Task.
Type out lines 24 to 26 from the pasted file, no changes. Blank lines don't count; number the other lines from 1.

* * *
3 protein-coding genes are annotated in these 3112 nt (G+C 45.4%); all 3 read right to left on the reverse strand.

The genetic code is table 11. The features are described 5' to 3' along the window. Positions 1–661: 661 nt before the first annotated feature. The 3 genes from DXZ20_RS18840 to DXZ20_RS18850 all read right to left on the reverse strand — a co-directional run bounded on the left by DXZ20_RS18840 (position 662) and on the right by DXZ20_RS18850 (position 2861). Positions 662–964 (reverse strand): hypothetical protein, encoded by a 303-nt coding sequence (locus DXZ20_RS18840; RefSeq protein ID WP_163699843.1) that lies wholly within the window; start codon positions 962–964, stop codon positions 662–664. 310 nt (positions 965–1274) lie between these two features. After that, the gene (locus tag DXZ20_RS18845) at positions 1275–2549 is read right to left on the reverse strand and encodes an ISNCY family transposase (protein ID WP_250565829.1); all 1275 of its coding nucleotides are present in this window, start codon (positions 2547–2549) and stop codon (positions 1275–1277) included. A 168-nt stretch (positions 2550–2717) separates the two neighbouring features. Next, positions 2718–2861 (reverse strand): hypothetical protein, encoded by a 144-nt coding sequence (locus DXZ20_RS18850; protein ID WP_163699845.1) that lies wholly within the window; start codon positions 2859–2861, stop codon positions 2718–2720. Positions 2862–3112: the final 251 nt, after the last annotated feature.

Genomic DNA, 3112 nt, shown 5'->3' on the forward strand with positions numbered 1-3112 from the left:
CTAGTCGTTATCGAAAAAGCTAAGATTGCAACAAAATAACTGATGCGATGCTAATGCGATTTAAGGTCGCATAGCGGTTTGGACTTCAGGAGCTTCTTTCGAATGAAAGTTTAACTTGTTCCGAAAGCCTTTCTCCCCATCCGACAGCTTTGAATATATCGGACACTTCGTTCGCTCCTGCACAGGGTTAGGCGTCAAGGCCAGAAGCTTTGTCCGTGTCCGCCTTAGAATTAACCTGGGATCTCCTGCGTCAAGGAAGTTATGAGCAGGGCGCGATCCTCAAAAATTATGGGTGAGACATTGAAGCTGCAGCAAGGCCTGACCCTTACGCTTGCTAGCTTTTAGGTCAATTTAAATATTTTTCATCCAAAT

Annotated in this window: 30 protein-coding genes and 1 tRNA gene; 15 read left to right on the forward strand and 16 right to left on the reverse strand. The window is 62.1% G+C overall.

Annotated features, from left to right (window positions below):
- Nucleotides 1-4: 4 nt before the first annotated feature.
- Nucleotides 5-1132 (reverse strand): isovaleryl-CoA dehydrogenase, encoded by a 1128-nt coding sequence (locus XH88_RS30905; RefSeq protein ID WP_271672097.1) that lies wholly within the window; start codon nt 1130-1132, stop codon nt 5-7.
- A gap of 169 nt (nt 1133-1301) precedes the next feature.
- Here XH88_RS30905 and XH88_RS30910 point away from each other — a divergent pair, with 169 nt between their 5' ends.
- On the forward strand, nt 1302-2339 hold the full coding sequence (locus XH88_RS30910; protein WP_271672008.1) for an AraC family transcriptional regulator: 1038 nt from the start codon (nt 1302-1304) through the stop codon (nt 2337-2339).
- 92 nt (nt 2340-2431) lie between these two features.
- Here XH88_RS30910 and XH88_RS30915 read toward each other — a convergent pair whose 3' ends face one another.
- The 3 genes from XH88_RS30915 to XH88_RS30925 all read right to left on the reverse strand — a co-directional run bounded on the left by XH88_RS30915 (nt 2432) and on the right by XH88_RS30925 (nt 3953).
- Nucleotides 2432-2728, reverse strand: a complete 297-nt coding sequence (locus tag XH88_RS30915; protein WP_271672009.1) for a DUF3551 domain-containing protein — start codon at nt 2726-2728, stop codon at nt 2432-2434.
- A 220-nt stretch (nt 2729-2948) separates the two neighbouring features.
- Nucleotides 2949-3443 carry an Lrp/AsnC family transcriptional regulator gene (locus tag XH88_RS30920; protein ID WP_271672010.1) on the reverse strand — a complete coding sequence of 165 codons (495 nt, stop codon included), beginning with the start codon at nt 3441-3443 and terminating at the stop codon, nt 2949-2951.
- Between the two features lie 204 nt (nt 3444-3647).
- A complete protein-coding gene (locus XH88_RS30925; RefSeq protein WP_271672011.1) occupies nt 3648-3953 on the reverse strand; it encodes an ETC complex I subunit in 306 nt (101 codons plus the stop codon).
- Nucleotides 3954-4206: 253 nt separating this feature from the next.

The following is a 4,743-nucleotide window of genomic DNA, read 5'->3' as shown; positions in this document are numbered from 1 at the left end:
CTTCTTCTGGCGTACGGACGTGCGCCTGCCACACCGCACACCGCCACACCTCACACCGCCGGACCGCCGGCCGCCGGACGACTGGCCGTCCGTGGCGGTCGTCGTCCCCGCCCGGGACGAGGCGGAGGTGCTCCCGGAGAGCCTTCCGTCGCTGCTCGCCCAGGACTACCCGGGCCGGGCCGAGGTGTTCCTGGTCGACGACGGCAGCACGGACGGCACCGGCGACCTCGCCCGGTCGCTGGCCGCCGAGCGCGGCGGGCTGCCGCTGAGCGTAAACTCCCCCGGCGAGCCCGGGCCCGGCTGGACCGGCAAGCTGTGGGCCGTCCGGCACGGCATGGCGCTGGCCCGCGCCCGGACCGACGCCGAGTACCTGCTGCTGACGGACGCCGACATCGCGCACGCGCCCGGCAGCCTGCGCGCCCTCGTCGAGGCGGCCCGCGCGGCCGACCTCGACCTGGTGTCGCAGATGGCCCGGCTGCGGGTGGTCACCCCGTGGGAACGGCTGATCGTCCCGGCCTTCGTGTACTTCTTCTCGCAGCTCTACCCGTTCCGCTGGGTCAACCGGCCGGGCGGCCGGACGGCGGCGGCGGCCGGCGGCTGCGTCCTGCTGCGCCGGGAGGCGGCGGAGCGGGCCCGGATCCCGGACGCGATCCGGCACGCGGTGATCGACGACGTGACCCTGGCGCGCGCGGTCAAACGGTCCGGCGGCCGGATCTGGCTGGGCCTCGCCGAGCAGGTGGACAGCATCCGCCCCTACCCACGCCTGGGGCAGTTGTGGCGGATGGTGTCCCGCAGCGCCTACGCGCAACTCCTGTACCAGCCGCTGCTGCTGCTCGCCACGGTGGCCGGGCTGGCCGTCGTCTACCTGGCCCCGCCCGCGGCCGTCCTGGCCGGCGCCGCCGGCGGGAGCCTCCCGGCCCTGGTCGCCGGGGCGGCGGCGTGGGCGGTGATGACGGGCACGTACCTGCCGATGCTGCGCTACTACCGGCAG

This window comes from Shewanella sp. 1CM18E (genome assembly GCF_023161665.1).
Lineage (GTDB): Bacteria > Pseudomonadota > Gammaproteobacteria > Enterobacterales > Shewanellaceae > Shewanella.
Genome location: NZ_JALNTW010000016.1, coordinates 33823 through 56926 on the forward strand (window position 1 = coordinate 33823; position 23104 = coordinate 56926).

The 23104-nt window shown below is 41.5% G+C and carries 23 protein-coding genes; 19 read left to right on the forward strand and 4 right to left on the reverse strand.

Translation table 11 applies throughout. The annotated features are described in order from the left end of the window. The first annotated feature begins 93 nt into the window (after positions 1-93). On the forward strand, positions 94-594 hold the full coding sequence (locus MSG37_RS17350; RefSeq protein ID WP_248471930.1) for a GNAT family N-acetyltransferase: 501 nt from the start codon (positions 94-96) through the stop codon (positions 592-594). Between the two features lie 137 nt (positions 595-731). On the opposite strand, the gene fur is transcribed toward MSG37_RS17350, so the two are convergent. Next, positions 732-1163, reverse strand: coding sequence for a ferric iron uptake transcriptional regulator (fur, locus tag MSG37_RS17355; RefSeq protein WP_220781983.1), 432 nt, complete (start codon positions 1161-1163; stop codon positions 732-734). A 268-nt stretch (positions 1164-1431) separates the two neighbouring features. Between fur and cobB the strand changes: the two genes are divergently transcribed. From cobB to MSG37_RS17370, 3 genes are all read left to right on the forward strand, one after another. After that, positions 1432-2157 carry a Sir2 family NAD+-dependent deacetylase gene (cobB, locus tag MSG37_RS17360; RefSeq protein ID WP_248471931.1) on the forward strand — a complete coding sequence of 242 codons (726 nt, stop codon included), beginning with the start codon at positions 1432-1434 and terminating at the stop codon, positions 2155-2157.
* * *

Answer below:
Lineage (GTDB): Bacteria > Pseudomonadota > Gammaproteobacteria > Enterobacterales > Shewanellaceae > Shewanella.
Genome location: NZ_JALNTW010000016.1, coordinates 33823 through 56926 on the forward strand (window position 1 = coordinate 33823; position 23104 = coordinate 56926).

The 23104-nt window shown below is 41.5% G+C and carries 23 protein-coding genes; 19 read left to right on the forward strand and 4 right to left on the reverse strand.